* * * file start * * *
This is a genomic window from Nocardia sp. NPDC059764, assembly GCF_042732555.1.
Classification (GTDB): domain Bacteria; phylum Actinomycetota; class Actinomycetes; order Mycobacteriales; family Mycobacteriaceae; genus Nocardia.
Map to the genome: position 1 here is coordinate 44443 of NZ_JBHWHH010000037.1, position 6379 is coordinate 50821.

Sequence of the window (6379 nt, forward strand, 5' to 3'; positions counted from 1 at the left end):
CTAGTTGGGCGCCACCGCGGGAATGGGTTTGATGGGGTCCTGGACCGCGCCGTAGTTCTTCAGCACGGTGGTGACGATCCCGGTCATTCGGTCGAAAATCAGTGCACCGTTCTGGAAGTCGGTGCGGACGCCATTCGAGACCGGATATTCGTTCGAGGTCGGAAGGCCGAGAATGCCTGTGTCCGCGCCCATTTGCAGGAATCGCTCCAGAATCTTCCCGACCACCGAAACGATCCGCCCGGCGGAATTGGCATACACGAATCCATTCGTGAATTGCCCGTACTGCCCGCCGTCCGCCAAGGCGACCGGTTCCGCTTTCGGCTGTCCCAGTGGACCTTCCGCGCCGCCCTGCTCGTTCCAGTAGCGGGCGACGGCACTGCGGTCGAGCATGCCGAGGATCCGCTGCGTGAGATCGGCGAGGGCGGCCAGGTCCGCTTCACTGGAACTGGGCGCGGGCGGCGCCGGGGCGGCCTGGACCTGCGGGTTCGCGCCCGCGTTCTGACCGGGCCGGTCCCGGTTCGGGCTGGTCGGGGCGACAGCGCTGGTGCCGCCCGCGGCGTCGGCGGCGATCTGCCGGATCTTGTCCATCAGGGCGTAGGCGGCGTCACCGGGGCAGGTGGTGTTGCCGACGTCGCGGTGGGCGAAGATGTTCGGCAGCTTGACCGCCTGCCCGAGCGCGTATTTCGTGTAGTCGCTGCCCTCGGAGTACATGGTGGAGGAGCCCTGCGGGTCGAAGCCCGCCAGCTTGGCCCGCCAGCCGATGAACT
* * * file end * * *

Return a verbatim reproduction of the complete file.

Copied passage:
This is a genomic window from Nocardia sp. NPDC059764, assembly GCF_042732555.1.
Classification (GTDB): domain Bacteria; phylum Actinomycetota; class Actinomycetes; order Mycobacteriales; family Mycobacteriaceae; genus Nocardia.
Map to the genome: position 1 here is coordinate 44443 of NZ_JBHWHH010000037.1, position 6379 is coordinate 50821.

Sequence of the window (6379 nt, forward strand, 5' to 3'; positions counted from 1 at the left end):
CTAGTTGGGCGCCACCGCGGGAATGGGTTTGATGGGGTCCTGGACCGCGCCGTAGTTCTTCAGCACGGTGGTGACGATCCCGGTCATTCGGTCGAAAATCAGTGCACCGTTCTGGAAGTCGGTGCGGACGCCATTCGAGACCGGATATTCGTTCGAGGTCGGAAGGCCGAGAATGCCTGTGTCCGCGCCCATTTGCAGGAATCGCTCCAGAATCTTCCCGACCACCGAAACGATCCGCCCGGCGGAATTGGCATACACGAATCCATTCGTGAATTGCCCGTACTGCCCGCCGTCCGCCAAGGCGACCGGTTCCGCTTTCGGCTGTCCCAGTGGACCTTCCGCGCCGCCCTGCTCGTTCCAGTAGCGGGCGACGGCACTGCGGTCGAGCATGCCGAGGATCCGCTGCGTGAGATCGGCGAGGGCGGCCAGGTCCGCTTCACTGGAACTGGGCGCGGGCGGCGCCGGGGCGGCCTGGACCTGCGGGTTCGCGCCCGCGTTCTGACCGGGCCGGTCCCGGTTCGGGCTGGTCGGGGCGACAGCGCTGGTGCCGCCCGCGGCGTCGGCGGCGATCTGCCGGATCTTGTCCATCAGGGCGTAGGCGGCGTCACCGGGGCAGGTGGTGTTGCCGACGTCGCGGTGGGCGAAGATGTTCGGCAGCTTGACCGCCTGCCCGAGCGCGTATTTCGTGTAGTCGCTGCCCTCGGAGTACATGGTGGAGGAGCCCTGCGGGTCGAAGCCCGCCAGCTTGGCCCGCCAGCCGATGAACT